A day last year when I was feeling fit…sigh
I love it when I fall into a comfy little gym routine. You know…the type of situation where you look up and suddenly you’re in the gym every other day or so – sometimes everyday. Next thing you know, my diet falls into place and I’m having the perfect blend of well-balanced, healthy meals, and its even more awesome. Then I want to get enough sleep. I want to take care of my skin, dress better, smell better, be more wholesome. There’s only one problem.
Why the F&#$ am I gaining weight???
I may not be the only person that gets these ass-backwards results so I thought I would talk about it and what I’m doing to help the situation.I set myself up for it almost every time. Just when I feel like I’m being consistent and there’s nothing that can stop me, I figure it’s way too good to be true and I need something demoralizing like a higher number on the scale or proof that my legs really have gotten bigger.
Here’s an email that I’ve been sending myself for the last couple of years, where I record my measurements. There are 3 measurements (in inches): my waist, my hips, and my thigh. The first email is from 2012, then 2013, 2014, and 2015…various months of the year, but still a good visual of my size in a given year.
Just can’t seem to get my hips out of the 40’s but that’s a whole separate issue.
See how the numbers went up from 2014 to 2015 (the last two entries)? An inch and a half on my waist and hips? An inch on my thigh? Why??? By the way, I only measure my waist and lower body as those are my problem areas. I would probably actually see some progress on my upper body, and maybe that could motivate me – but of course, I love to do things the hard way.
But muscle is more dense than fat and “weighs” more
Lies. I mean, not total lies, but it’s not something you can’t tell yourself when you actually measure yourself instead of stepping on the scale. I purposely try not to weigh myself because I really do believe this theory to be true, and I want to eliminate all potential of erroneous data. I can’t really pass this one off to some “it’s not you, it’s the device” theory. Nope, in this case, I’ve just put on more weight.
So what now?
Well, there are other legitimate reasons outside of resigning to the fact that I put on more weight.
One idea is that I’m measuring myself much too soon after committing to a consistent workout routine. The truth is, I go through some pretty frequent periods throughout the year where I sort of…um…take a break. You may have seen me talk about the need for an “off season” in previous posts. Well, clearly I’m a girl that practices what she preaches. However, it’s probably not as good to take off every other month!
I have excuses too. This year has been crazy. Between a move across the country, new job, and new environment, I still haven’t found a great rhythm as it concerns my health. So, I go on these breaks and my body (being the efficient vessel that it is) adjusts accordingly, and finds a way to fight off the weight without me ever working out. Sounds great, but then I throw it all off again once I start exercising again. It’s like a reverse-rebound effect where I get more weight when I’m actually healthier instead of the other way around. It sounds like a dream come true, but I actually love the other great effects of working out, so it’s not so great.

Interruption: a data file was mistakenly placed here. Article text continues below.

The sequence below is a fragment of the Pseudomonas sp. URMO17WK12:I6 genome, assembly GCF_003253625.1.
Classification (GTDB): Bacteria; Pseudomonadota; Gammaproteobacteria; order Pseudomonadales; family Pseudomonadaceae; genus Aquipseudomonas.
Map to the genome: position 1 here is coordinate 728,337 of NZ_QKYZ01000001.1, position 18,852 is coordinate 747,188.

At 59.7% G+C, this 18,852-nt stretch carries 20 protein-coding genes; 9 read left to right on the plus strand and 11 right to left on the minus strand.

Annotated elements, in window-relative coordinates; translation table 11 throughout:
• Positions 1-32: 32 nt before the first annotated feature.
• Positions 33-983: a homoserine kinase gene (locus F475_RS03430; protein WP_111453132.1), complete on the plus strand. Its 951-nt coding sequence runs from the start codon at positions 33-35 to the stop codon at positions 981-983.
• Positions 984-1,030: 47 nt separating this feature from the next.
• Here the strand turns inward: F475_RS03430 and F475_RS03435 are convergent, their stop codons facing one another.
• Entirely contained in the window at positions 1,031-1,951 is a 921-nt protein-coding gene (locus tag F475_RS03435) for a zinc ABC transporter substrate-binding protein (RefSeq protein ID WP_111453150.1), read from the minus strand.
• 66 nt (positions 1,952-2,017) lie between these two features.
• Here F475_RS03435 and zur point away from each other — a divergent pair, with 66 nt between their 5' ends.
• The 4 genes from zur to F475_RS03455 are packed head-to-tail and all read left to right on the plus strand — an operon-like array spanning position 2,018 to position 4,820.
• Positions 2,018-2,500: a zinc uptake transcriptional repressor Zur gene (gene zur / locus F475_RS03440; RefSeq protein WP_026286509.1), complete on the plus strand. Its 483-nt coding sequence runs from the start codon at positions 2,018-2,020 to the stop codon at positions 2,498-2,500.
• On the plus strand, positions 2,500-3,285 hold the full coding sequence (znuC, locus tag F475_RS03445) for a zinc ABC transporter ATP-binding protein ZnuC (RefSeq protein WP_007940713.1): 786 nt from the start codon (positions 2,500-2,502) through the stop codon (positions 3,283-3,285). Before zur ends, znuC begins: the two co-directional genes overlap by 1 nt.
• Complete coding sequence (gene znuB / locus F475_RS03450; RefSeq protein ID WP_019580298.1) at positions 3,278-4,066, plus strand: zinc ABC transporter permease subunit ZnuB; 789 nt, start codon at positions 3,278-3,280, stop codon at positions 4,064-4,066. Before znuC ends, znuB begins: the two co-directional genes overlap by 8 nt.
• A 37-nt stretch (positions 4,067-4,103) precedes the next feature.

Mankofit is an inspiring before/after example. She was super skinny before and weighed less too. Now she has a lot more muscle, is noticeably thicker and looks amazing.
Maybe I’m fighting against what’s natural?
Another thought is that I’m just supposed to be a little thicker, at least initially. When you work out, particularly if you’re lifting weights, you add muscle. The dream is to lose weight and gain muscle at the same time, but it’s actually really hard to strike that balance – some might even call it highly improbable. It’s sort of like spending and saving. Talking and listening. Singing and dancing. You get it – you can two things at the same time, but it’s so much better when you just do one thing at once. I feel like I can outsmart the system and do both. Turns out that just may not be the case.
Ok…so now what?
Mission #1 for my fitness goals is to get myself back on track and be consistent. Funny thing is, I think that’s my current goal with everything in life: this site, my career goals, and definitely my health. Consistency is the most natural path to to results. There’s no doubt in my mind that working out will continue to make me look and feel more amazing, despite what the day-to-day numbers say. Also, if I’m feeling good about my workouts (which, I must say, I’m feeling awesome about my current bout of consistency) then it has to lead to something amazing.
In situations like this, it’s also better for me to not measure myself as consistently. I’ve vowed not to step on a scale or measure myself for the rest of the year. This may not be the solution for everyone, but in a situation like mine, where I get persuaded (and not in a good way) by the numbers, I need to leave the numbers alone.
So it’s a simple solution: stay consistent and continue to experience the benefits of working out.
In the meantime, let me burn this stupid tape measure.